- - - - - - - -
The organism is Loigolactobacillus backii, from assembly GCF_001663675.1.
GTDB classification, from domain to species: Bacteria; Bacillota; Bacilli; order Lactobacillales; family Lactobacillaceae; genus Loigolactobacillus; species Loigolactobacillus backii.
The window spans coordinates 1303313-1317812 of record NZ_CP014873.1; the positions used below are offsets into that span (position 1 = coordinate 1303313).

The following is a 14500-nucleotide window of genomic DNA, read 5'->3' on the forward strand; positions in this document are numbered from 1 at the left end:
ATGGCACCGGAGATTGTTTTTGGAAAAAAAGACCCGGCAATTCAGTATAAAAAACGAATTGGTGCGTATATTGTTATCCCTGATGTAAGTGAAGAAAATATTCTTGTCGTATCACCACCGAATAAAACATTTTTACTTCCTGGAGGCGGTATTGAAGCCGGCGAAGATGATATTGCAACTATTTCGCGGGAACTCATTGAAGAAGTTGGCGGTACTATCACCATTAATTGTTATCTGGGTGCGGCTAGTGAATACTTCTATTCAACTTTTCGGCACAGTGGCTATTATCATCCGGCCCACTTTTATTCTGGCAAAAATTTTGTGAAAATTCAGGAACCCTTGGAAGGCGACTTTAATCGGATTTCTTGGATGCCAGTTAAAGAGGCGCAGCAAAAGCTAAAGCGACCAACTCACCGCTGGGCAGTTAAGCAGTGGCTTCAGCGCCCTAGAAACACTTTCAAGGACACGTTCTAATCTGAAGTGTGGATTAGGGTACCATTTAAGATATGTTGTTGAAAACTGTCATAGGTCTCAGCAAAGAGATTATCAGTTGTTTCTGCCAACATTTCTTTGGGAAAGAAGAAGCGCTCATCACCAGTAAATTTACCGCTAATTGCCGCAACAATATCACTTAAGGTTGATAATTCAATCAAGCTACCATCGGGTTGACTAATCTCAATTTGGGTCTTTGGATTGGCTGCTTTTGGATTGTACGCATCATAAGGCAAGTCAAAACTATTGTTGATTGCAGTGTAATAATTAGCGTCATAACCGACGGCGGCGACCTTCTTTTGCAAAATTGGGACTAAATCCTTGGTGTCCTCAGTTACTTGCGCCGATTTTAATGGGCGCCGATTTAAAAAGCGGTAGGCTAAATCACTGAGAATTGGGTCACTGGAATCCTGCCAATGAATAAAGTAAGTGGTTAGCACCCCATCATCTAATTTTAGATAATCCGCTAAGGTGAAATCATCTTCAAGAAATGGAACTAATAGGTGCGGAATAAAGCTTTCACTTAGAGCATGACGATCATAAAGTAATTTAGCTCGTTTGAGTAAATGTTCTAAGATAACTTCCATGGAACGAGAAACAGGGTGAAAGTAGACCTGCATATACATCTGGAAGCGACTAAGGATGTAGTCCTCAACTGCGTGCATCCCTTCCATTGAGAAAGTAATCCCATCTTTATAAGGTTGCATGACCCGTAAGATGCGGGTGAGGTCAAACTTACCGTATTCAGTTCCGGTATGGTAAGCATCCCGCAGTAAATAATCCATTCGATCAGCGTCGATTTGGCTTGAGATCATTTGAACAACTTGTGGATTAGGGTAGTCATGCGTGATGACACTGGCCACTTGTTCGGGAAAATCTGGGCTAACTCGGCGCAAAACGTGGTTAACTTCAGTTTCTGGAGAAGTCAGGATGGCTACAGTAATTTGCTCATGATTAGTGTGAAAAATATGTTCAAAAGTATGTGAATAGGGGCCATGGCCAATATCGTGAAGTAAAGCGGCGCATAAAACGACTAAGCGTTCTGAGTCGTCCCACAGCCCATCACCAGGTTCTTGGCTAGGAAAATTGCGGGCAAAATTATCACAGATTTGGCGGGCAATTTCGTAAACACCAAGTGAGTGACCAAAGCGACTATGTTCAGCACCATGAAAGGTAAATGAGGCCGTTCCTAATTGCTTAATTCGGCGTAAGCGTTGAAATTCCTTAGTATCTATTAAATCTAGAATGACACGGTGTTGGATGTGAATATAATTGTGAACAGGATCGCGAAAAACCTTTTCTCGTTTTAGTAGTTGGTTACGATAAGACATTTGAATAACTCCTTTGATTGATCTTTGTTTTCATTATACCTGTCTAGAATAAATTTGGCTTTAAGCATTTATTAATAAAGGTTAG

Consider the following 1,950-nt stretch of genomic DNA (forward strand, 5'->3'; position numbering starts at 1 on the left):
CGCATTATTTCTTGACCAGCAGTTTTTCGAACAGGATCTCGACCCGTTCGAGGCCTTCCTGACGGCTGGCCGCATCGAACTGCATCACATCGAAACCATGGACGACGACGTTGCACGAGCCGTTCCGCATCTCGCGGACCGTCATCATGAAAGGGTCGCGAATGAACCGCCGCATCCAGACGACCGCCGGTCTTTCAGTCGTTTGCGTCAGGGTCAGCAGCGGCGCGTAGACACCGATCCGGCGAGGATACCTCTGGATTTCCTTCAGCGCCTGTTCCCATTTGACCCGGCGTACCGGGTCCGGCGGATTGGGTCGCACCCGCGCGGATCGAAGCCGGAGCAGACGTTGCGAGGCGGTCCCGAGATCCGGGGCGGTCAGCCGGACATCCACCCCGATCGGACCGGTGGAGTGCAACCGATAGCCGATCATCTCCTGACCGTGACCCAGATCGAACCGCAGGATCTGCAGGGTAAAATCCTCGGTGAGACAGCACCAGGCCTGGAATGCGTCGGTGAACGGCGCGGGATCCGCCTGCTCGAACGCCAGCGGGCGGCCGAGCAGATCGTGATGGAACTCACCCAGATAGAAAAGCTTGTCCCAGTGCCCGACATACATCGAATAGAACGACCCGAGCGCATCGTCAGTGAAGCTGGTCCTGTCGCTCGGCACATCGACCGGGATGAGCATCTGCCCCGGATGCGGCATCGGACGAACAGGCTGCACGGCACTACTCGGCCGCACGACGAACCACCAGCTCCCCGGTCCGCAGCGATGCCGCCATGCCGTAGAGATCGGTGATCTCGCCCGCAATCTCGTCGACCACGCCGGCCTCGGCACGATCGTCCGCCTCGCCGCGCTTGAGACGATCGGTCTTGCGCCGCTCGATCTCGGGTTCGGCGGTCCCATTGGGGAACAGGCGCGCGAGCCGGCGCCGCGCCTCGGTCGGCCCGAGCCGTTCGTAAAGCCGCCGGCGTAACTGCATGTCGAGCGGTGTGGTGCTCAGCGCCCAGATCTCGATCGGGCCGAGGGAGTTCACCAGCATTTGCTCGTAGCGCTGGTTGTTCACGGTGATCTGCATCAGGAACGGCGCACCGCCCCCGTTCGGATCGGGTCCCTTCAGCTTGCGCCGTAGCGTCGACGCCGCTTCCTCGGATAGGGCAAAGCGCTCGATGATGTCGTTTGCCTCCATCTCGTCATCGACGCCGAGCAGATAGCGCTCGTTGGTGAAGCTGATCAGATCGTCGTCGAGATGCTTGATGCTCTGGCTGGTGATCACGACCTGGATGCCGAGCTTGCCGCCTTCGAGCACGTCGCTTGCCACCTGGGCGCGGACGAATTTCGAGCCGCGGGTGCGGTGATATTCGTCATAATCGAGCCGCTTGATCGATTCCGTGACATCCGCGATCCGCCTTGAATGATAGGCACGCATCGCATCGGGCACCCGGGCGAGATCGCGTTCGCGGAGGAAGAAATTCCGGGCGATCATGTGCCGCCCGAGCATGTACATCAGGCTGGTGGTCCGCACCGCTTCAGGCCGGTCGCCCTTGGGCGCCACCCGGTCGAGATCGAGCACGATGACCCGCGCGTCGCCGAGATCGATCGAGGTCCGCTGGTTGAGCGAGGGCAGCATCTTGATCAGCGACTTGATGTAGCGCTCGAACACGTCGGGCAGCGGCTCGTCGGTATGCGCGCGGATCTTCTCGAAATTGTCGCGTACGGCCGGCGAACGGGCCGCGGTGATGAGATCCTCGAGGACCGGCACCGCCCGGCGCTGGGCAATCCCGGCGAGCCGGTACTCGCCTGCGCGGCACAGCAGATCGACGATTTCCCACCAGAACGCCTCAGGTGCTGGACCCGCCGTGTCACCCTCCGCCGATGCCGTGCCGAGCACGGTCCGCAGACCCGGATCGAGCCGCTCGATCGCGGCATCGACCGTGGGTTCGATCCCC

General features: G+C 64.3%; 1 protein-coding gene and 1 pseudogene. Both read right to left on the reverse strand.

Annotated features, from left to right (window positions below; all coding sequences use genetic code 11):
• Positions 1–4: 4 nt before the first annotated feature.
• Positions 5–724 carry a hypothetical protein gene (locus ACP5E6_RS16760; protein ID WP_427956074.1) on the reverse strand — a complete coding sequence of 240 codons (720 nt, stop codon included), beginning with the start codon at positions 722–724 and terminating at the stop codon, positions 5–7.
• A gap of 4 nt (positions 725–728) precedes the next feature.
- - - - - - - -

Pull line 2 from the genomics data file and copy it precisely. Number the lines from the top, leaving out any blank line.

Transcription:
GTDB classification, from domain to species: Bacteria; Bacillota; Bacilli; order Lactobacillales; family Lactobacillaceae; genus Loigolactobacillus; species Loigolactobacillus backii.